Harris: COT Change Has Teams Excited, Concerned
Editor’s note: The annual NASCAR Media Tour hosted by Charlotte Motor Speedway is being held this week. RacinToday has a trio of writers on the Tour and will be reporting daily with opinions, features, news and notes.
By Mike Harris | Senior Writer
Concord, N.C. – NASCAR has often been accused of being too slow to react with rule changes when things aren’t going well on track.
Now, on the eve of the 2010 Sprint Cup season, the sanctioning organization has decided it is time to act in an attempt to make the so-called Car of Tomorrow look better and race better. To do that, NASCAR is taking away the wings that gave the COT a distinctive look and switching instead to spoilers, similar to the ones that graced the rear decks on the previous generation of Cup cars.
The change isn’t immediate. It is expected there will be an open test with the spoilers in March at Charlotte Motor Speedway. If all goes well in that test, the new configuration could make its race debut at Martinsville on March 28, or very soon thereafter.
If Monday’s first two sessions of the annual NASCAR Media Tour hosted by Charlotte Motor Speedway are any indication, the teams have a lot of questions about the change and what it’s going to accomplish.
What exactly the change will mean for the performance of the cars, nobody knows for sure.
“I’m nervous about it,’’ said Jimmy Makar, senior vice president of racing operations for Joe Gibbs Racing. “I think there’s a lot of testing that needs to be done.
“We started these cars with a spoiler on (them) when the Car of Tomorrow was first developed and there were some issues that led to the wing. Now I’m curious if, since we’ve had time to work on the cars in other areas, whether those problems will still be there.
“Hopefully, they’re not, but I am a little bit nervous about these first tests and what comes out, especially cars in packs,’’ added Makar, a longtime crew chief. “I think they’ll be fine by themselves, but that thing that we’ve been working real hard on these Cars of Tomorrow since the inception is getting the ability to get them to drive around each other.’’
NASCAR’s decision to swap the wings for spoilers could wind up being a popular one with the fans, many of whom don’t like the looks of the winged CoTs. And the drivers seems to be unanimous in their positive reaction to making a change that could make the taller, wider cars handle better.
But the time frame for this change could be a difficult one.
“We really didn’t get any kind of parameters (from NASCAR) until late Friday,’’ explained Bobby Hutchens, director of competition for Stewart Haas Racing. “We actually had a meeting this morning. We’re building our first (spoiler) and trying to work through what that thing is going to look like and how it’s going to fit the car. We’ll be headed over there (to the wind tunnel) probably by Thursday to kind of dissect what that is.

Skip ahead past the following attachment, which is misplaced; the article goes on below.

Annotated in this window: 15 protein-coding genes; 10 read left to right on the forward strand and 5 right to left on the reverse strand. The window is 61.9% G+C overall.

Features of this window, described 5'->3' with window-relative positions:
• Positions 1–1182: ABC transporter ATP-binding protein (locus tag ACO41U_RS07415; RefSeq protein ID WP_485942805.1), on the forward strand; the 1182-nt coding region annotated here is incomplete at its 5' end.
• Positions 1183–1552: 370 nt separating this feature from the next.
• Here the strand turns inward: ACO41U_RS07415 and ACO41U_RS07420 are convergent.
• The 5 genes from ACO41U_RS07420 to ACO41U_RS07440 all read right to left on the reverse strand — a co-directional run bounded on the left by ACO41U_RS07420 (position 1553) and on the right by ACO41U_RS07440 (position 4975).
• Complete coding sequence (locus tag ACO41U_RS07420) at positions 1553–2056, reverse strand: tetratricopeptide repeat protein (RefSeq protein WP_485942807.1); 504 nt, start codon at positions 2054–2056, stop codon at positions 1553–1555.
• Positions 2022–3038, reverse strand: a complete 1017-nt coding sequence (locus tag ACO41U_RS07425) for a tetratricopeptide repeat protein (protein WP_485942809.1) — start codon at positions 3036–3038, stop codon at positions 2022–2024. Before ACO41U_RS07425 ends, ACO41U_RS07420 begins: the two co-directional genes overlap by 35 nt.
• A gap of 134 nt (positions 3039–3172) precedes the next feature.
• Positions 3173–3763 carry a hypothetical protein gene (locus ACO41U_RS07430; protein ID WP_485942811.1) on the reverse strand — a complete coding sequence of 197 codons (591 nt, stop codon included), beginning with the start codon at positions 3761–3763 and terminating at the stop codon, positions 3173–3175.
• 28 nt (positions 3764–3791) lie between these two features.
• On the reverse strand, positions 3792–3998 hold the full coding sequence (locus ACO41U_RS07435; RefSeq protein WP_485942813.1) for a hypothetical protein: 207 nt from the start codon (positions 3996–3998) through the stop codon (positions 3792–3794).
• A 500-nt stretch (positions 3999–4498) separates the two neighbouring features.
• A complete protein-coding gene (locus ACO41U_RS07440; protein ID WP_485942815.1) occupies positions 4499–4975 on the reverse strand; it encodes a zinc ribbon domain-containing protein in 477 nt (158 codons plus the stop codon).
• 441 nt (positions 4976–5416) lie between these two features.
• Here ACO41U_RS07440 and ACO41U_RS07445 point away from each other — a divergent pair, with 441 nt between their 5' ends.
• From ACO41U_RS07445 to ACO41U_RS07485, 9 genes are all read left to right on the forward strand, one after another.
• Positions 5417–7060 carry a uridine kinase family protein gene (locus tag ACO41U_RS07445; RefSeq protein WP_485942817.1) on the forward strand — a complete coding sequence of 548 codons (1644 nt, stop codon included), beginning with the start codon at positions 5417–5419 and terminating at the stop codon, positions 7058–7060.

“It’s going to 4 inches (high) at the center and I think it’s supposed to be level from side-to-side, basically to the ground. The way it was before, it contoured to the deck lid. So it’s a little bit different (than the old spoilers), but still about the same. … But it’s going to be a significant change. We just now have got comfortable building our cars with the wings.’’
Until the teams get the cars with spoilers into the wind tunnel, nobody knows what kind of downforce numbers they’ll get.
“I have no idea with these cars,’’ Hutchens said. “We’ve never had a spoiler on with the high roofs and the wide quarterpanels. We don’t have the offsets like we had in the old cars. … On the old car, I could probably have told you (the downforce) down to a couple pounds. But, on this thing, I have no clue.’’
Makar echoed Hutchens, noting that losing sideforce with the new configuration could also be an issue.
“Until we get in the tunnel and really look and understand what all that is going to mean, we won’t know exactly what the balance is going to be,’’ Makar said.
The change is going to cause extra work for the aero and fabrication departments at all the teams, and it is likely to cost the teams some extra money. But both Makar and Hutchens said that the benefits could definitely outweigh the negatives if the spoilers do what is intended.
“It’s definitely a starting point,’’’ Makar said. “From a production standpoint, it’s a cheap way to change the car, rather than changing the whole body or a nose or a tail. It’s a piece of aluminum and a rack, versus what we’re spending on the wing. So it’s a very cheap cost if it achieves what we’re looking for.’’
“I think this isn’t about costs,’’ Hutchens said. “I think this is trying to make racing better.
“If we can get the cars to drive well with the spoiler on them, I’m fine with that. All I’m thinking about is the way the cars will drive and the way they react to the change we make, what happens when they’re around other cars making passes. Those things still remain to be seen.’’
Whatever the outcome, it’s hard to fault NASCAR for trying to make a needed change. Maybe the only fault lies in waiting until mid-January to do it.
– Mike Harris can be reached at firstname.lastname@example.org Comments